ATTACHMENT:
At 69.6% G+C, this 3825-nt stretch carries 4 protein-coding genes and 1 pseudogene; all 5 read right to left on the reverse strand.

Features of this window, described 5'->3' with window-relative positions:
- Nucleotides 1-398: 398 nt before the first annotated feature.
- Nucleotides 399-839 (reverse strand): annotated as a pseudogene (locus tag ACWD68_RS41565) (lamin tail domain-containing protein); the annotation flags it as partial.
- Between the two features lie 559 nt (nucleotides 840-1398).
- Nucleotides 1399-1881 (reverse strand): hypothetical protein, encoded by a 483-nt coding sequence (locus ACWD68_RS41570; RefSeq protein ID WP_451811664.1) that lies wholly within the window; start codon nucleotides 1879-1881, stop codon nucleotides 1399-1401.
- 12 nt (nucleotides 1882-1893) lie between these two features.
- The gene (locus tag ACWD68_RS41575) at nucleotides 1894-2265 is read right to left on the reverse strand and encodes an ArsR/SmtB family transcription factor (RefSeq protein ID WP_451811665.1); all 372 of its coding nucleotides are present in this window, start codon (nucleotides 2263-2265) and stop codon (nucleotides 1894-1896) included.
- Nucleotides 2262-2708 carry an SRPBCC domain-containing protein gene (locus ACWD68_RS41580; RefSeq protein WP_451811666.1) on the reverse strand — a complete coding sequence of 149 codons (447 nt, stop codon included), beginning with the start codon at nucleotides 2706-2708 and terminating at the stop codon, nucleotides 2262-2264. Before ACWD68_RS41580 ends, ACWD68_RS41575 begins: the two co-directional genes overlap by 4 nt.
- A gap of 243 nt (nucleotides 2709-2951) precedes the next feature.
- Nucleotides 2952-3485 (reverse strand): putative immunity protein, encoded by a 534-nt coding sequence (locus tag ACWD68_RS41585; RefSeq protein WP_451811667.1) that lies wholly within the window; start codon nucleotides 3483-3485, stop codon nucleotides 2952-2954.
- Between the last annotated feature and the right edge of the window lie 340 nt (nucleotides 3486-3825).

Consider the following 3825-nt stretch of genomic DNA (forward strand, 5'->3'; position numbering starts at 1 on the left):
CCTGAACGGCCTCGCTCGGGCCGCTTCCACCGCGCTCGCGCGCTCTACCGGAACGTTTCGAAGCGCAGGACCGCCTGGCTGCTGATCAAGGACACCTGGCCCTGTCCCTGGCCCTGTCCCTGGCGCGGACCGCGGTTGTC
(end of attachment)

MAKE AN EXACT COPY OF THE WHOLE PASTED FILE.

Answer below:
At 69.6% G+C, this 3825-nt stretch carries 4 protein-coding genes and 1 pseudogene; all 5 read right to left on the reverse strand.

Features of this window, described 5'->3' with window-relative positions:
- Nucleotides 1-398: 398 nt before the first annotated feature.
- Nucleotides 399-839 (reverse strand): annotated as a pseudogene (locus tag ACWD68_RS41565) (lamin tail domain-containing protein); the annotation flags it as partial.
- Between the two features lie 559 nt (nucleotides 840-1398).
- Nucleotides 1399-1881 (reverse strand): hypothetical protein, encoded by a 483-nt coding sequence (locus ACWD68_RS41570; RefSeq protein ID WP_451811664.1) that lies wholly within the window; start codon nucleotides 1879-1881, stop codon nucleotides 1399-1401.
- 12 nt (nucleotides 1882-1893) lie between these two features.
- The gene (locus tag ACWD68_RS41575) at nucleotides 1894-2265 is read right to left on the reverse strand and encodes an ArsR/SmtB family transcription factor (RefSeq protein ID WP_451811665.1); all 372 of its coding nucleotides are present in this window, start codon (nucleotides 2263-2265) and stop codon (nucleotides 1894-1896) included.
- Nucleotides 2262-2708 carry an SRPBCC domain-containing protein gene (locus ACWD68_RS41580; RefSeq protein WP_451811666.1) on the reverse strand — a complete coding sequence of 149 codons (447 nt, stop codon included), beginning with the start codon at nucleotides 2706-2708 and terminating at the stop codon, nucleotides 2262-2264. Before ACWD68_RS41580 ends, ACWD68_RS41575 begins: the two co-directional genes overlap by 4 nt.
- A gap of 243 nt (nucleotides 2709-2951) precedes the next feature.
- Nucleotides 2952-3485 (reverse strand): putative immunity protein, encoded by a 534-nt coding sequence (locus tag ACWD68_RS41585; RefSeq protein WP_451811667.1) that lies wholly within the window; start codon nucleotides 3483-3485, stop codon nucleotides 2952-2954.
- Between the last annotated feature and the right edge of the window lie 340 nt (nucleotides 3486-3825).

Consider the following 3825-nt stretch of genomic DNA (forward strand, 5'->3'; position numbering starts at 1 on the left):
CCTGAACGGCCTCGCTCGGGCCGCTTCCACCGCGCTCGCGCGCTCTACCGGAACGTTTCGAAGCGCAGGACCGCCTGGCTGCTGATCAAGGACACCTGGCCCTGTCCCTGGCCCTGTCCCTGGCGCGGACCGCGGTTGTC